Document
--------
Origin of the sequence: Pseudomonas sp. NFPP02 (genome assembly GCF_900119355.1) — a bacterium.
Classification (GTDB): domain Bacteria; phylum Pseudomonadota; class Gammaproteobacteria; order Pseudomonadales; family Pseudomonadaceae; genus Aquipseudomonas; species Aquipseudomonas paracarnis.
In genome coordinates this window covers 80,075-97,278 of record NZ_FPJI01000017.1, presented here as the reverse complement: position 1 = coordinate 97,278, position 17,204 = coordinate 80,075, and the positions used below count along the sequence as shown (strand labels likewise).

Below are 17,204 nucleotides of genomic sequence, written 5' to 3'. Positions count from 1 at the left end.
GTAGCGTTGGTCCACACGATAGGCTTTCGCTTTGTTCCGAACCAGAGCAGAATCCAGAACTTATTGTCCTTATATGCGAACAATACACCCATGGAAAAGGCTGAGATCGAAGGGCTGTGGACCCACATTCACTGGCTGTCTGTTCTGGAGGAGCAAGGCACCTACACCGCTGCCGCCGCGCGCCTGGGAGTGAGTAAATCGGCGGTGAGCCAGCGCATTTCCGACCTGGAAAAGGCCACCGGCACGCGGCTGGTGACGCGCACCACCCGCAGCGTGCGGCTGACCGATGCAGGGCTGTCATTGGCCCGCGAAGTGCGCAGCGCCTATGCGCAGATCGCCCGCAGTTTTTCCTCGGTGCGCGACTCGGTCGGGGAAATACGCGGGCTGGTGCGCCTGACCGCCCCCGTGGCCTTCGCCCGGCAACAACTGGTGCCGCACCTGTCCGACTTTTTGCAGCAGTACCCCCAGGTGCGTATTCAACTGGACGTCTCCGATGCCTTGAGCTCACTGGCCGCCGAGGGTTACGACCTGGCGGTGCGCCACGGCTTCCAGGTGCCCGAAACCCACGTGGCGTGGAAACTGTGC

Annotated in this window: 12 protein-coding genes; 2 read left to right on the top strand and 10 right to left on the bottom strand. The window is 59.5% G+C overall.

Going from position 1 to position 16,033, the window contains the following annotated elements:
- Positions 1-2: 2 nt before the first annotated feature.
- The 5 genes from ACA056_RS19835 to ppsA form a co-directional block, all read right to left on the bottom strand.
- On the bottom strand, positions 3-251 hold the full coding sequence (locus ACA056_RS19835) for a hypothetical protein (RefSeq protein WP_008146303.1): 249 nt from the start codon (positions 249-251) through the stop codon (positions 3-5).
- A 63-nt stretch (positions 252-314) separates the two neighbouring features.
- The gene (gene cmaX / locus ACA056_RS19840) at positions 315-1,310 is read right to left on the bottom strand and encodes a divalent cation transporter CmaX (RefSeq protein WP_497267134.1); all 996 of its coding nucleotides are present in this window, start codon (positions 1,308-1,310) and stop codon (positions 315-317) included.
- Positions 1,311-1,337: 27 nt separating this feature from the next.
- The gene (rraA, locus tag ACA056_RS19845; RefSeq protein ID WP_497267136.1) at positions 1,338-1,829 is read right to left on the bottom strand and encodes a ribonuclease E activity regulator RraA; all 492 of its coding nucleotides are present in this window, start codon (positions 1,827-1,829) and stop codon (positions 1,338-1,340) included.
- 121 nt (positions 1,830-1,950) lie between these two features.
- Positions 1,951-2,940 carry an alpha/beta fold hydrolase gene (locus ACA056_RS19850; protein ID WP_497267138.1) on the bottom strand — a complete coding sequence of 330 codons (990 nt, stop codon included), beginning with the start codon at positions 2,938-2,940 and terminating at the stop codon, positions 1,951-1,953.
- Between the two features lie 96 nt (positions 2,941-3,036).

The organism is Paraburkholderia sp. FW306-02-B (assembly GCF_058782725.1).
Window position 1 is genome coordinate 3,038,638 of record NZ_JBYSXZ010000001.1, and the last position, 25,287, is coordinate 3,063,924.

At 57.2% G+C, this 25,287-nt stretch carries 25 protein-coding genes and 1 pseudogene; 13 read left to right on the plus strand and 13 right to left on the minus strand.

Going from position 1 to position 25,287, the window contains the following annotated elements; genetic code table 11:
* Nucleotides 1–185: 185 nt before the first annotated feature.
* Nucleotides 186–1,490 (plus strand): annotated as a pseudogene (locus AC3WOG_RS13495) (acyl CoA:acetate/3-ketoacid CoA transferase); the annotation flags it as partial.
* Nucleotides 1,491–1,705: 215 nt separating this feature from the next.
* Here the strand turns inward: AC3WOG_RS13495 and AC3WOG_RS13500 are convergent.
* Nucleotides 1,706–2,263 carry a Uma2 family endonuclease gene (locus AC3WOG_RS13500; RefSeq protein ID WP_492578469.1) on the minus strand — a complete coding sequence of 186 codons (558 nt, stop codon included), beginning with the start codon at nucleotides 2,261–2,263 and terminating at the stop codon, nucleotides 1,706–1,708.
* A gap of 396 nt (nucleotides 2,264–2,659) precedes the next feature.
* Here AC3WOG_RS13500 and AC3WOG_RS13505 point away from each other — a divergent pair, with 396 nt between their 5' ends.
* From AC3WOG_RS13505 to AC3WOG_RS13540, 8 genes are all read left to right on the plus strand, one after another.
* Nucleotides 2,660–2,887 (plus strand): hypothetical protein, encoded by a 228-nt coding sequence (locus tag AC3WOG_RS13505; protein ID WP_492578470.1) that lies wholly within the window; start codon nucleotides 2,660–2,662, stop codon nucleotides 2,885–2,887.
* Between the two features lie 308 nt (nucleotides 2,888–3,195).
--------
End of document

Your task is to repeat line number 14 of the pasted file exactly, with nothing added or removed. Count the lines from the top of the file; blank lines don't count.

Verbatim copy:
- The gene (rraA, locus tag ACA056_RS19845; RefSeq protein ID WP_497267136.1) at positions 1,338-1,829 is read right to left on the bottom strand and encodes a ribonuclease E activity regulator RraA; all 492 of its coding nucleotides are present in this window, start codon (positions 1,827-1,829) and stop codon (positions 1,338-1,340) included.